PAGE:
Nearly twenty years ago, the great mechanical keyboards of early computing were largely forgotten, spoken of in reverent tones by the faithful few who clung to them in a sea of mushy, but cheap successors. Das Keyboard stood out as a counterpoint, an attempt to offer a modern, mainstream-friendly board with mechanical switches years before the current resurgence took hold. Do its boards still hold up in a more competitive landscape? And, given that it is Christmastime, would a Das Keyboard make a nice gift?

Mevo Start Live Streaming Camera

A Live Streaming Exploration of Simple Made Simple, Complex Made Possible

By Timothy R Butler | Posted at 1:21 PM

I’ve talked about the Mevo live streaming cameras several times here on asisaid. They’re great for church and ministry functions and Logitech was kind enough to send a couple of their newest model units out to OFB so I could review them:

Live streaming continues to grow in influence while remaining complicated to do well. Mevo pioneered an easier path to quality live streaming a half decade ago with its original live streaming camera and the Mevo Start is the company’s latest entry into that line.

The Year When the Cheapest Mac was the Best

Apple's M1 Ushered in High End Performance for Average Users

By Timothy R Butler | Posted at 1:15 PM

My take on the Apple M1 line of systems as the sibling M1 Pro/Max systems emerge:

Since its introduction, no one has ever mistaken the Macintosh as the cheap option for computers. Nor would anyone who watched Apple’s launch of its insanely fast M1 Pro and Max chips on Monday argue that the new MacBook Pros are cheap. However, when the dust settles, the previous reigning top Apple Chip — the M1 — will still be the one that created a year when the cheapest Mac was the best Mac and one of the best computers, period.

Optimizing Little Hills, FaithTree and Open for Business

By Timothy R Butler | Posted at 12:10 PM

I’ve been deploying a lot of server optimization tricks to improve the performance of Little Hills, FaithTree and Open for Business these past months. They had all grown slow with the kludge of adding additional features and my once snappy homegrown content management system (also used here), SAFARI, was no longer snappy. That all threatened user frustration and, for that matter, lower rankings on Google, which pays attention to the performance of sites it refers people to.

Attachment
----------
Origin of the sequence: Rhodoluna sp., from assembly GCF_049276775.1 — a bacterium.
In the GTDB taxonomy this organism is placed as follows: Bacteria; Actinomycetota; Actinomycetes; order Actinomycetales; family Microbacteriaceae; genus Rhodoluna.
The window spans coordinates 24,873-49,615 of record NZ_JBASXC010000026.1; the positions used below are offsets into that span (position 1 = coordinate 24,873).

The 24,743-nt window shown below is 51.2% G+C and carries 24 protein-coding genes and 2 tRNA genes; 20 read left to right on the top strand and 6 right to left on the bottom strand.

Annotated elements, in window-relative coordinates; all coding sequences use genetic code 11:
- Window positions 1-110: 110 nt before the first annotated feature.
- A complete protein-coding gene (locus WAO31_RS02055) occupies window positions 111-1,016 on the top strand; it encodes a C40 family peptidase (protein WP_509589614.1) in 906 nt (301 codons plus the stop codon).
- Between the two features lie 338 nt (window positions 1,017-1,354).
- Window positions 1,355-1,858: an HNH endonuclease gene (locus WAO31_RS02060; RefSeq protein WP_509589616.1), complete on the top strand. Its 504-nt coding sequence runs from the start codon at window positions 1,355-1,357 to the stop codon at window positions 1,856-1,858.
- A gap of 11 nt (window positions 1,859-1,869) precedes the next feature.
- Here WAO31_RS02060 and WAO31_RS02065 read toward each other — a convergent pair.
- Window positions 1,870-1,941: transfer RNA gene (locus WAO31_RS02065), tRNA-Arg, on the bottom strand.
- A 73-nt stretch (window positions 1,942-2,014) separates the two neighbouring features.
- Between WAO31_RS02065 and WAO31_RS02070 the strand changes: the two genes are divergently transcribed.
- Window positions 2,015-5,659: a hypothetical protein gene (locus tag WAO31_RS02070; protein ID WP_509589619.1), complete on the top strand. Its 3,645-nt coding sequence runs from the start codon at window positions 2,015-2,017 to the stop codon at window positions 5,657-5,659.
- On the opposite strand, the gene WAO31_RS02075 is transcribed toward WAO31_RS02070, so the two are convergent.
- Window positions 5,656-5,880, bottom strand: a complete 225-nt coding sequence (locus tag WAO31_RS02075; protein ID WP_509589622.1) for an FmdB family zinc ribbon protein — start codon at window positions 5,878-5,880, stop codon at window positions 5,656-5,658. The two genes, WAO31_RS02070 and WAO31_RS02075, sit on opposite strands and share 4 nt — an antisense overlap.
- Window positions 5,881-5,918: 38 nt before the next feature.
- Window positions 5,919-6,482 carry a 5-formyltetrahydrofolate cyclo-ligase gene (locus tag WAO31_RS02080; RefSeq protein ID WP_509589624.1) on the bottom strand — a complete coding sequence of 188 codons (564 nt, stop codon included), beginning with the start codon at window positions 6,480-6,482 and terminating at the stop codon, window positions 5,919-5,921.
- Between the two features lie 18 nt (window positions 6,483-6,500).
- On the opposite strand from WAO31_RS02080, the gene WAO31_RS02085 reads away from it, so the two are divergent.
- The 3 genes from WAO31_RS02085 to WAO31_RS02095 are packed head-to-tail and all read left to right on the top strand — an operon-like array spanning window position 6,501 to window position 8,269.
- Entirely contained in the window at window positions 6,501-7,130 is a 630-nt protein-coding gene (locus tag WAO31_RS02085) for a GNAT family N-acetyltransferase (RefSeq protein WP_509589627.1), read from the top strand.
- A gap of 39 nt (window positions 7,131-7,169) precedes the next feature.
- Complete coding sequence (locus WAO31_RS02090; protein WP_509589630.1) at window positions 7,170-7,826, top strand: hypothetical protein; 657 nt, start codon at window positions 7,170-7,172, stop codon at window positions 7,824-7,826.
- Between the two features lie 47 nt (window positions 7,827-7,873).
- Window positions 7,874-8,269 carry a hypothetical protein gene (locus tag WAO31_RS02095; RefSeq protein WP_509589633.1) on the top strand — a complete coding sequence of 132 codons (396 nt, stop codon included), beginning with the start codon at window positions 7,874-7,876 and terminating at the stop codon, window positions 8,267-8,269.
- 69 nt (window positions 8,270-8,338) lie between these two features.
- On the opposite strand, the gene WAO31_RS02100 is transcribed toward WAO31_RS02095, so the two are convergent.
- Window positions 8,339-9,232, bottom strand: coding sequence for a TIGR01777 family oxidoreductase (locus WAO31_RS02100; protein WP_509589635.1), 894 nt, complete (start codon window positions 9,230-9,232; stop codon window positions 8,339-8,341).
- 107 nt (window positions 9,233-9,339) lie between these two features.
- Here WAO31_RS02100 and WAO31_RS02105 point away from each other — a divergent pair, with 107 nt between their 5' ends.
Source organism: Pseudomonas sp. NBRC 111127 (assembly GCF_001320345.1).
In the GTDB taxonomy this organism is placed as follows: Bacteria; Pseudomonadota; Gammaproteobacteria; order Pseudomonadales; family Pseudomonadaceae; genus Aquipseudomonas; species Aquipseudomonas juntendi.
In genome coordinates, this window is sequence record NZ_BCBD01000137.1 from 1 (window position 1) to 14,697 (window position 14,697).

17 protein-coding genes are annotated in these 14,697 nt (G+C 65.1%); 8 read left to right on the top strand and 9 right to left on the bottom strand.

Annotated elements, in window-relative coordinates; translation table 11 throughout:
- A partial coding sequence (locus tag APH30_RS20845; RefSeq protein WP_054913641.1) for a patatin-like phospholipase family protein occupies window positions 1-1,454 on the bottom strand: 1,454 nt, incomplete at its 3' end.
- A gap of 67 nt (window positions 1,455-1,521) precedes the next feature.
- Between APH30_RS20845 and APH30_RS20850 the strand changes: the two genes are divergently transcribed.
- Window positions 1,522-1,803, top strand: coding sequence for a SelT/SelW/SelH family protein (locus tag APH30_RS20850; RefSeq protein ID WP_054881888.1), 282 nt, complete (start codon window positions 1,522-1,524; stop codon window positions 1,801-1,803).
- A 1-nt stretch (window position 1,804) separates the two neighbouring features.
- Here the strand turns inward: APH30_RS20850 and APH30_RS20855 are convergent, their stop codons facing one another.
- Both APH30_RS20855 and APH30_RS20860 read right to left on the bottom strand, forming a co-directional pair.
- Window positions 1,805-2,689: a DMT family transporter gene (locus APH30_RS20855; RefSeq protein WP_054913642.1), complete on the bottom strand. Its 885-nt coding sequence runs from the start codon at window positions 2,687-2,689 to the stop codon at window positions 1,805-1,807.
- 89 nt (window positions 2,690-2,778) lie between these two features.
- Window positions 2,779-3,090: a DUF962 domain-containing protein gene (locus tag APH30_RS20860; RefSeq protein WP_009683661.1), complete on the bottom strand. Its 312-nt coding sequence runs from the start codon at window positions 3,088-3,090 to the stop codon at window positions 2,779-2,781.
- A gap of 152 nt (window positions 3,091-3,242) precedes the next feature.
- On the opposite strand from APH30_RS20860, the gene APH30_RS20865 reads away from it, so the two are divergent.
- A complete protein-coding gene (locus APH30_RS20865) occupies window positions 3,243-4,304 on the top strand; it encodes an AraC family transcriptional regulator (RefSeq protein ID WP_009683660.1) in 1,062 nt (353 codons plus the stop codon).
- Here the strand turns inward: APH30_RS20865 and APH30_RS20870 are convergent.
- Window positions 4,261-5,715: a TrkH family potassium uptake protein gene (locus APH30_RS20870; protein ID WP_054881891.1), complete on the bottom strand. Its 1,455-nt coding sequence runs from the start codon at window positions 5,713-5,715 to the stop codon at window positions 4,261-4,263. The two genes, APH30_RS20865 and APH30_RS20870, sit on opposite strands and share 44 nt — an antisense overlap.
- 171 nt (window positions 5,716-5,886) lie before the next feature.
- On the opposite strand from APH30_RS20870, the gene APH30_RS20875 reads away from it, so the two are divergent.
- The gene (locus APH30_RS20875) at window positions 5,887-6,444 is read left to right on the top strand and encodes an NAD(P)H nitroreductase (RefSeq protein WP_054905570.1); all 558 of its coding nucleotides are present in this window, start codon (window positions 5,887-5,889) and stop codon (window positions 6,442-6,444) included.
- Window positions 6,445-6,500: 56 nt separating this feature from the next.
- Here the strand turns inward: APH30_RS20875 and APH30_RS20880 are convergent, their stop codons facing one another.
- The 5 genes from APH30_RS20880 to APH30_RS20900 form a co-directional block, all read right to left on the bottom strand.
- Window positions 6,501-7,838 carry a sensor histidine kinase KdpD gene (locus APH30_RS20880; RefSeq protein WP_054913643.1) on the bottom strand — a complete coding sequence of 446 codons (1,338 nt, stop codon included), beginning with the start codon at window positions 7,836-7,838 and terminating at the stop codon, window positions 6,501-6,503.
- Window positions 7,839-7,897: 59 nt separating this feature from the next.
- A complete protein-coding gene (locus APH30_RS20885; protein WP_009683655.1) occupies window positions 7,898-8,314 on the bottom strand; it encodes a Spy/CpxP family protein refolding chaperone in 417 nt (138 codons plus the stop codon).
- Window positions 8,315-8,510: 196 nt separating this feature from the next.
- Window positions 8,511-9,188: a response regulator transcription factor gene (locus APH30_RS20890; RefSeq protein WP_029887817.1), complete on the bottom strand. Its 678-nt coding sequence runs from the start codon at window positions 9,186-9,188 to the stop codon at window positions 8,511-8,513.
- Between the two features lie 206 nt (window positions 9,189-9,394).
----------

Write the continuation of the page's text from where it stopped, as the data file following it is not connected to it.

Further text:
I’ll blog about some of the other optimizations a different day, but one I’m rather pleased with is support for WebP. I’ll admit to ignoring it in no small part because Apple didn’t support it. I use primarily Apple Safari to browse the web, including pages served by my SAFARI (which I called that before Apple’s Safari was launched, so I’m being stubborn and keeping the name). However, WebP arrived on Safari with iOS 14 and MacOS Big Sur, so I revisited the format and found it could offer substantial savings in download size on many images. With support in every modern browser, I figured I’d implement support in SAFARI.

By support, I mean my goal was to be able to upload an image to the site and the software takes care of turning it into a WebP. SAFARI now does that, taking images of known types and running several layers of optimization. First, it tries to make a more efficient JPEG using ImageMagick’s PerlMagick module; once that is complete, it attempts to make a WebP version. It only keeps the optimized JPEG version if it is at least 20% smaller than the original. Likewise, it only keeps the WebP if it is that much smaller than the optimized JPEG. Since not everything older supports WebP, there’s no reason to mess with it, if a JPEG will do.

This is similar to what I later read described here. I want to implement more of Bernat’s optimizations in the future.

That’s great, I thought, but then I realized the next issue (which is described with a solution in Bernat’s piece, but I hadn’t found it yet at the time): if not every browser supports WebP, I have to be prepared to serve the JPEG still. The HTML5 <picture> element supports giving different image options and letting the browser installed, but my goal was not to require me (or anyone else someday posting to Little Hills’ site) to manually think through the process of describing alternatives. It also does nothing to take advantage of the automatically generated alternatives I previously created when it comes to existing pages.

The solution was complicated by another optimization I made. My long worn solution would be to come up with a series of mod_rewrite rules for my Apache server to analyze if the browser could handle WebP and then replaced the JPEG with a WebP if possible. However, I recently implemented an NGINX caching server to get its advantages over Apache, so I needed to figure out the NGINX way to do it. That turned out to be a bit confusing to me at first, but simple in practice.

Here’s the final bit of NGINX configuration magic used to reroute requests to WebP (or the optimized JPEG), as best suited. It finds any folder location under an images directory and then looks for an .optimized subdirectory. If it finds one, It looks for the WebP version if applicable and the optimized JPEG if the WebP version is unavailable or the browser does not support it.

location ~ ^(?<extra>.*?)(?<prefix>/images/(?:.*/)?)(?<rxfilename>.*)$ {
        expires 365d;
        add_header Pragma "public";
        add_header Cache-Control "public, no-transform";
        add_header Vary Accept;
        try_files $extra$prefix.optimized/$rxfilename.$webp_suffix $extra$prefix.optimized/$rxfilename.jpg $uri =404;

This has been working great for a couple of months now — I started writing this post back on July 7 and then got sidetracked — so if you’re looking to optimize your NGINX configuration, I definitely commend it to you.